Built on the back of a humdrum home security enterprise, Vivint has grown into one of the world’s biggest and most successful ‘smart home’ businesses, the most visible component to the average consumer of the burgeoning Internet of Things. Still private, Vivint was valued at over $2 billion in late 2012, and it hit $650 million in revenue last year, 16 percent more than the prior year. It recently attracted a $100 million investment co-led by billionaire tech investor Peter Thiel. In contrast to Silicon Valley’s gadget-obsessed innovators, who tend to agonise over product design and tech specs, Vivint has succeeded on the sheer power of its sales network. Its door-to-door salespeople spend long days proselytising the benefits of the smart home to anyone who will listen.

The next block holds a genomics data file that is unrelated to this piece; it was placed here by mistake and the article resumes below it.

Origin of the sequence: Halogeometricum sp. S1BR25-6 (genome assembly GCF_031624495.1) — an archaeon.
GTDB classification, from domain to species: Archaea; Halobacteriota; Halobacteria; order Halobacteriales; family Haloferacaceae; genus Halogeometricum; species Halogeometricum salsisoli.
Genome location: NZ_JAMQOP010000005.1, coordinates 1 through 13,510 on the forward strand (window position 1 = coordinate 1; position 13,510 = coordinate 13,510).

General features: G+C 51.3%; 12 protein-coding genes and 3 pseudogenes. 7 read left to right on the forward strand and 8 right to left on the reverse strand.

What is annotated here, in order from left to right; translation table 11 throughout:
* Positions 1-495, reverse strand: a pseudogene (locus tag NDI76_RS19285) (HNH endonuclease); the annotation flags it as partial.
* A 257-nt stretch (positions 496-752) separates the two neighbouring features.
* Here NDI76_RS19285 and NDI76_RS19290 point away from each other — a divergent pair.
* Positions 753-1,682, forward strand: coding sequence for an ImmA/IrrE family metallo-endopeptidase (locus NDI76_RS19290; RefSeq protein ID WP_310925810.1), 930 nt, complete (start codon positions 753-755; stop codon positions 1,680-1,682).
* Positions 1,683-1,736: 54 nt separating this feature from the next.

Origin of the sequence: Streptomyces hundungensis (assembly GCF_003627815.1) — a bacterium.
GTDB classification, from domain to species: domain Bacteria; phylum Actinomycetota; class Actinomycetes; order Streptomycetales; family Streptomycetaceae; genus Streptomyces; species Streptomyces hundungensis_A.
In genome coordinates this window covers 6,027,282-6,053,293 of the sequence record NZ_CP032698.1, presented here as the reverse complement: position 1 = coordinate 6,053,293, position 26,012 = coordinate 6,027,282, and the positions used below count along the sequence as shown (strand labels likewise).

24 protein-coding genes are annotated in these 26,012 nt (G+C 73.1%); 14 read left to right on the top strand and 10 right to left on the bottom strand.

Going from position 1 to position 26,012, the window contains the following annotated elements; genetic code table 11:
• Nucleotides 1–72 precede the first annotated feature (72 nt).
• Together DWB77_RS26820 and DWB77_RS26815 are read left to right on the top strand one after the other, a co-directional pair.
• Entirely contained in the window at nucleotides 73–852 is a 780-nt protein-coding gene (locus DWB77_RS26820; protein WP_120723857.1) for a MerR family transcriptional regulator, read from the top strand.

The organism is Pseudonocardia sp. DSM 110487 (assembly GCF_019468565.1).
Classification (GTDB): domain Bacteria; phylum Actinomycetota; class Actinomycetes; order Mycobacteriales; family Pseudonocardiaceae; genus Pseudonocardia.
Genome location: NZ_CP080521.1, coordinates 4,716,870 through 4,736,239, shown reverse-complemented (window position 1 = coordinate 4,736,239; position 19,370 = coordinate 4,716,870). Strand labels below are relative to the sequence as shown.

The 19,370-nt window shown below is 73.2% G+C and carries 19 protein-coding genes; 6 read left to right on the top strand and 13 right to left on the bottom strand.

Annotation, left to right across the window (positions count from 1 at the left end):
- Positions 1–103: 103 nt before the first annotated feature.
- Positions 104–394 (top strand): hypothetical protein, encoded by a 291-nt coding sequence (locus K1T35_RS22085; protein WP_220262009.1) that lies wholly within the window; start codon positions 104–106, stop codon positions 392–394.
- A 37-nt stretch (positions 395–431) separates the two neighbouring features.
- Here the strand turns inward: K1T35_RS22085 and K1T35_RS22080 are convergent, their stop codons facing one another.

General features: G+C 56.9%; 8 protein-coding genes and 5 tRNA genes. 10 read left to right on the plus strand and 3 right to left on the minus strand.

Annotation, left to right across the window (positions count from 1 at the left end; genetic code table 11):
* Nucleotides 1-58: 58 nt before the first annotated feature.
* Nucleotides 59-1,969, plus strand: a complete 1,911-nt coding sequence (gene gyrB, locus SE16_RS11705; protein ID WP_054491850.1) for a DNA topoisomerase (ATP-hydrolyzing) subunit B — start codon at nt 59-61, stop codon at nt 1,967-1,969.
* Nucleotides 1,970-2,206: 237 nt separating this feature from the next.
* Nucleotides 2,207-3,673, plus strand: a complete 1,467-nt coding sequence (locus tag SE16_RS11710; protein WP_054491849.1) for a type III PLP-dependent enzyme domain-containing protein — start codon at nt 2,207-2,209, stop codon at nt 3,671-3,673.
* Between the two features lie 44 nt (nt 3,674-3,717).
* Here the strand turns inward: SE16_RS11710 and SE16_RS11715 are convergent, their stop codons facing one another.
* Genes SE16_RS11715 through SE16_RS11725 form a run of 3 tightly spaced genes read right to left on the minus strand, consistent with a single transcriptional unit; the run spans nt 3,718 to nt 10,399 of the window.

It’s not just the legion of peddlers that makes Vivint unique. The company owes its success, in part, to a business model that breaks with industry norm. Rather than sell individual devices, which can be pricey, Vivint relies on a subscription model. The company installs an average of $1,500 worth of hardware into a home—a mixture of gadgets made by Vivint and the likes of Nest and Amazon—and in return it charges a monthly fee that can total $480 to $960 per year. Customers sign a contract, which lasts between three-and-a-half and five years. Vivint doesn’t actually start making a profit until about three-and-a-half years into the relationship. It’s akin to carriers subsidising the price of a smartphone. It helps customers avoid the sticker shock of an expensive purchase, and it gives the company a recurring revenue stream. “We know that for the smart home to succeed, it has to be a service that’s delivered to the customer,” says Todd Pedersen, Vivint’s ultra-competitive co-founder and CEO. “We have to win business every day, every month, every year. We’ve done this for so long, and we know it’s complicated. To get lots of hardware to communicate and do it effectively in a way that delights the consumer is not easy.”
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